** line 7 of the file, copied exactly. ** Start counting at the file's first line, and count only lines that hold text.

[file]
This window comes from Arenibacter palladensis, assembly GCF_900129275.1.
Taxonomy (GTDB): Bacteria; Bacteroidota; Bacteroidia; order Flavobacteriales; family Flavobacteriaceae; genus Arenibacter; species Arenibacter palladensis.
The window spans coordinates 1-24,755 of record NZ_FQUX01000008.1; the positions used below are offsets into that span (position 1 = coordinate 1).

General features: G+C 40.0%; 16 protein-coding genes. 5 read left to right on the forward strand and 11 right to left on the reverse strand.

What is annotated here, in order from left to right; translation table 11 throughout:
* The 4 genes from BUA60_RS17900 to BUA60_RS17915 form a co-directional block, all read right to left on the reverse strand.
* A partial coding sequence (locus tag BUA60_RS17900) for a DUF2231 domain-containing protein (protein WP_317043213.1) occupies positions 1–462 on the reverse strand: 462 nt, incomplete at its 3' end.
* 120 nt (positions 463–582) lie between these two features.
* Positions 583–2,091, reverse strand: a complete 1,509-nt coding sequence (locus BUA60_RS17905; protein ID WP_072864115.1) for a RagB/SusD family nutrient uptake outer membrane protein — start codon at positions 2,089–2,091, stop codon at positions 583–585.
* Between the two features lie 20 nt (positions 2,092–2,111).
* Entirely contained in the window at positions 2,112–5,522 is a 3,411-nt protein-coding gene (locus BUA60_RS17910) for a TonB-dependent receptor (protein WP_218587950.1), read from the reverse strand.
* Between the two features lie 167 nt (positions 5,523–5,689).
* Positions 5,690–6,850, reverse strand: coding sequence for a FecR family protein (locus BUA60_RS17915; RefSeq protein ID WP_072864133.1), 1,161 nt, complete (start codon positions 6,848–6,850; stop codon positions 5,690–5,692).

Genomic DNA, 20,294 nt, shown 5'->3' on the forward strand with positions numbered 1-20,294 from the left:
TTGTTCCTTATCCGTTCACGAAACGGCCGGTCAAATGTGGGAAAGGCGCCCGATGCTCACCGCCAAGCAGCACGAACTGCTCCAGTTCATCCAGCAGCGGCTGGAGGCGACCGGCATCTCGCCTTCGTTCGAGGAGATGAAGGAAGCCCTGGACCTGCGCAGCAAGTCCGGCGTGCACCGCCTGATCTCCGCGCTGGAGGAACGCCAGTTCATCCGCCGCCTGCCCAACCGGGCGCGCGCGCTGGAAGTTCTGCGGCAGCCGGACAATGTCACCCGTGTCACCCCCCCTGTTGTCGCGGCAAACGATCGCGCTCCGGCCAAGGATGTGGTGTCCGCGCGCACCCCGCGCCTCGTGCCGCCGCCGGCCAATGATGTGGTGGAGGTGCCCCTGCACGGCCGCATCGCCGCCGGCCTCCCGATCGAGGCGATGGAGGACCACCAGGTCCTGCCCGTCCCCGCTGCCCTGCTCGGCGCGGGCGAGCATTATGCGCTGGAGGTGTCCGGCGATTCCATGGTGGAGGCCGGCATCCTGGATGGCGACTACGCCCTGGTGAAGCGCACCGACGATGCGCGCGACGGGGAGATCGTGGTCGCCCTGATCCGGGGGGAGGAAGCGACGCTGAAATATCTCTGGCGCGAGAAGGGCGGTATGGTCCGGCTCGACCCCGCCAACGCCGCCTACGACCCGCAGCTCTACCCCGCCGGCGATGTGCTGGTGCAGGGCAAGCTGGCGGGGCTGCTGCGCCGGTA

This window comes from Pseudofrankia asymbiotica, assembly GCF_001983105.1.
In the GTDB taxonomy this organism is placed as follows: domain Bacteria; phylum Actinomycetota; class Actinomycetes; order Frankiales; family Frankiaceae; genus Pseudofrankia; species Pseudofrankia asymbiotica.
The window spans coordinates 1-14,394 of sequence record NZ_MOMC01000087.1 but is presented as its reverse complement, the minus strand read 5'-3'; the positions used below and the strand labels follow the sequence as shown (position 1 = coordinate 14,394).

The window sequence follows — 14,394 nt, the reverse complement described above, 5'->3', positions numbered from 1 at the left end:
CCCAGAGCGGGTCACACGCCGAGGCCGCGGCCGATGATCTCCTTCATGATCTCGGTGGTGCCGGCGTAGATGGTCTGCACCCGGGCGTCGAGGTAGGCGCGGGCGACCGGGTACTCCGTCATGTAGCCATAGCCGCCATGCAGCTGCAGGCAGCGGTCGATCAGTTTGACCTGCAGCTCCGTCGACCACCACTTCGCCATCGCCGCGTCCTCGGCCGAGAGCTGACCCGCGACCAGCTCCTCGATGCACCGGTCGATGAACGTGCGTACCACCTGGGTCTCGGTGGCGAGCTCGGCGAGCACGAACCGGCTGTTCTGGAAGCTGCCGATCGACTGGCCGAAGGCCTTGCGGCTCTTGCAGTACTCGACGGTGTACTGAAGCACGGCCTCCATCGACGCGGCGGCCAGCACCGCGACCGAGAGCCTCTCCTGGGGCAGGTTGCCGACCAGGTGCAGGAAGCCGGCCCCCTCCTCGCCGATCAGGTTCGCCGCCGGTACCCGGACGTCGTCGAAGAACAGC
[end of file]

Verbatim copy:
* A partial coding sequence (locus tag BUA60_RS17900) for a DUF2231 domain-containing protein (protein WP_317043213.1) occupies positions 1–462 on the reverse strand: 462 nt, incomplete at its 3' end.